Monday, December 29, 2014

What We Have In Common

(This posting is United States centric, but it should apply to all humanity.)
One of the nicknames of the United States is THE MELTING POT. People would come from all parts of the world – the vast majority of the time because they wanted to become part of America, and have America be part of them (I suspect it already was – they were just coming home.) They wouldn’t totally abandon the culture they came from, but they would embrace OUR culture, too – melt into and become part of the American family, while adding their own ingredients to the mix at the same time - everyone blended into the melting pot.
Lately, this feature of America has been corrupted by multi-culturism. Now, even suggesting that there is ONE COMMON AMERICAN CULTURE, or that this should be DESIRABLE brings accusations of racism and bigotry. How dare anyone think that the American Culture is superior to any other? THAT IS NOT WHAT THIS IS ABOUT (although there must be something good about American culture – the success of our nation has had didn’t happen despite it.)
A common culture unifies us, and the more that culture is diluted and denigrated, the less unified we are as a nation. This isn’t just a problem with the lack of assimilation of new immigrants (legal or otherwise) – it’s particularly damaging that it’s happened with ACTUAL AMERICANS who have forgotten that that’s what they are. We’ve become hyphenated Americans, which wouldn’t be a bad thing if the emphasis was on the suffix (the AMERICAN part), but instead we stress the prefix (the part that SEPARATES them from being Americans.)
This is why we have Mexican-Americans who think it’s okay for people to come into our country illegally. It’s why we have African-Americans who will protest the self-defense shooting death of a thug in Ferguson SIMPLY because of his skin color. We can’t function as a society if any one group thinks the law shouldn’t apply to them.
I’m an Italian-American (among other things); I identify most strongly with being American. I’m also a white American, but I refuse to have my ethnic background, or the color of my skin, be the most important thing to define me. And I won’t allow my allegiances to be blindly determined by the same. Why should I scream “Foul!” if another Italian American is arrested for stealing? Or if a white person is tasered or shot while assaulting a police officer? Really?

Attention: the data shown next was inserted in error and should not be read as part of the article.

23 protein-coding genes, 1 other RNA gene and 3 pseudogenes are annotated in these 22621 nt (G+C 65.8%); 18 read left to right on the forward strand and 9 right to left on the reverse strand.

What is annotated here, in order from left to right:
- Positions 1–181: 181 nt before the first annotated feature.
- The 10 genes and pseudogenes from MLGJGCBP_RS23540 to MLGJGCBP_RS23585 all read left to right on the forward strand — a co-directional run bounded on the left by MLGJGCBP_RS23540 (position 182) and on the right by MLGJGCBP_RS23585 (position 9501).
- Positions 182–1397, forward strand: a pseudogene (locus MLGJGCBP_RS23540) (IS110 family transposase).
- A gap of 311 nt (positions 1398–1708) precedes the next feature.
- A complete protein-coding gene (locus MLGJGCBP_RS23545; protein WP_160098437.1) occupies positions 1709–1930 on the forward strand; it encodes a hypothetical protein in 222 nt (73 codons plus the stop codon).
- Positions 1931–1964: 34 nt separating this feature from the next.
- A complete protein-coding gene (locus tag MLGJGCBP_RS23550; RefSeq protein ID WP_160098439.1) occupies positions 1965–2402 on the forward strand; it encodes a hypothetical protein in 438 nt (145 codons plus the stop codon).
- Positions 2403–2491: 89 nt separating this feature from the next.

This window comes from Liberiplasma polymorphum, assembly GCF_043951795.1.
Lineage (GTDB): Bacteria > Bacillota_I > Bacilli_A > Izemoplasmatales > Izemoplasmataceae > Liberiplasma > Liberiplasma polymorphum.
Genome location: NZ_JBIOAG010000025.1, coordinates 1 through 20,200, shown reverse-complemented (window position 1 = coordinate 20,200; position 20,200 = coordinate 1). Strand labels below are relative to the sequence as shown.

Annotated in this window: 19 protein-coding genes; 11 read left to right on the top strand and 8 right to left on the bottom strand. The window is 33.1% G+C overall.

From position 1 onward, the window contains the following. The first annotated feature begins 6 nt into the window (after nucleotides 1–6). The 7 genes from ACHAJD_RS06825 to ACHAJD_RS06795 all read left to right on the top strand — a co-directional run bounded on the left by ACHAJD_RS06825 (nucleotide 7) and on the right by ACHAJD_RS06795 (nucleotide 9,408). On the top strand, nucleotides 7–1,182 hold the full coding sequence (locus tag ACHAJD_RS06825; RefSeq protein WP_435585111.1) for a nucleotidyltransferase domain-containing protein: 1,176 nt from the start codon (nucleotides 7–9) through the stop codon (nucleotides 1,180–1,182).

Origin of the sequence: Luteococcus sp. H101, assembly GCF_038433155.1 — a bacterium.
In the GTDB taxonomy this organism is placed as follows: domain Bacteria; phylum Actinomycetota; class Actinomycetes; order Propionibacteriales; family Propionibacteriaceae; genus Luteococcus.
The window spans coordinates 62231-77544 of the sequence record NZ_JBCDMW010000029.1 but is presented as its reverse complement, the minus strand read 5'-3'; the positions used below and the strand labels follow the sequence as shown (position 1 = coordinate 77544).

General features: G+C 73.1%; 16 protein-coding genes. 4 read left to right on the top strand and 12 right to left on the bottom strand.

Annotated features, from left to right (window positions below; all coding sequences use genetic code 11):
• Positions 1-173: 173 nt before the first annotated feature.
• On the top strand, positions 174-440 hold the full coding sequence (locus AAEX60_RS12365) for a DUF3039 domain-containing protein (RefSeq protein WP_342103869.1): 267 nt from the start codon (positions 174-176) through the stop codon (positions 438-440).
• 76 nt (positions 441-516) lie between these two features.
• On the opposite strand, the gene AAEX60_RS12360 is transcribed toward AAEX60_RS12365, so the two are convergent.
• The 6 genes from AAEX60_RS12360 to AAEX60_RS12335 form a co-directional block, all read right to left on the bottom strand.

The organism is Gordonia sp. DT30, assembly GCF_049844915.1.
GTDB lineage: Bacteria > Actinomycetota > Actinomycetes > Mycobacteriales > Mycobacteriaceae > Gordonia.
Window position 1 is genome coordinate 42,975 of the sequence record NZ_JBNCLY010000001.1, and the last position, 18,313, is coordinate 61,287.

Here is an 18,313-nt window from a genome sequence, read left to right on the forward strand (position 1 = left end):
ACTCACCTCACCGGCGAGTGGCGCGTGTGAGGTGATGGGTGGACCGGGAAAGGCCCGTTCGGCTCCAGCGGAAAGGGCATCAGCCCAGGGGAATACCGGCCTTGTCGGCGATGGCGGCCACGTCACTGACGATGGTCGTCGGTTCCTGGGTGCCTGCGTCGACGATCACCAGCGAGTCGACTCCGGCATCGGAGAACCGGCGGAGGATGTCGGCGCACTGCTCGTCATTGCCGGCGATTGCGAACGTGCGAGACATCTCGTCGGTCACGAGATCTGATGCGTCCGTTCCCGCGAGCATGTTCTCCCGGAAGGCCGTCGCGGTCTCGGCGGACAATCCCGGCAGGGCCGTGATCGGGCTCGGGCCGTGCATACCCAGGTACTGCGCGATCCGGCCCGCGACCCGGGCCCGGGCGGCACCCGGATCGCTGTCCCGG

It’s sort of like wanting to belong to a club or a church, but not being willing to follow the rules that are a condition of membership. Why did you join? Why are you staying? (answering that question might help you see the benefits of membership, and help you realize that MAYBE this isn’t the heartless, oppressive place that some people have told you...)
We live in a nation of laws, created by WE THE PEOPLE, and a big part of being a functioning member of our culture is understanding the importance those laws have in maintaining a civil society. The law applies to everyone, regardless of their skin tone, ethnic origin, or any other subset you want to use.
I feel sorry for anyone who lives in what I believe is the greatest country on earth but who can’t be anything beyond their prefix. They’ve bought into a bill of goods, sold to them by power-seekers who continue to get what they want as long as WE allow them to divide us.
Why can’t we all just look at what we have in common, instead of allowing ourselves to be distracted and manipulated by our differences?
Just saying…
William Mangieri’s writing (including his latest ePublication “The Final Ending?”) can be found in many places, such as:

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Monday, December 15, 2014

Torture and War

Last week we had to watch Democrats, having been kicked in the pants and out of control of the U.S. Senate, put their vindictive selves on display again by making “news” with a last parting shot at George W. Bush (and the United States): a “torture” report that had less to do with torture and more to do with politics.
Exactly what is torture? I always thought torture was something that left irreparable physical or psychological damage. Pulling fingernails. Ripping tendons. Breaking bones. The kinds of things that were done to John McCain in Vietnam.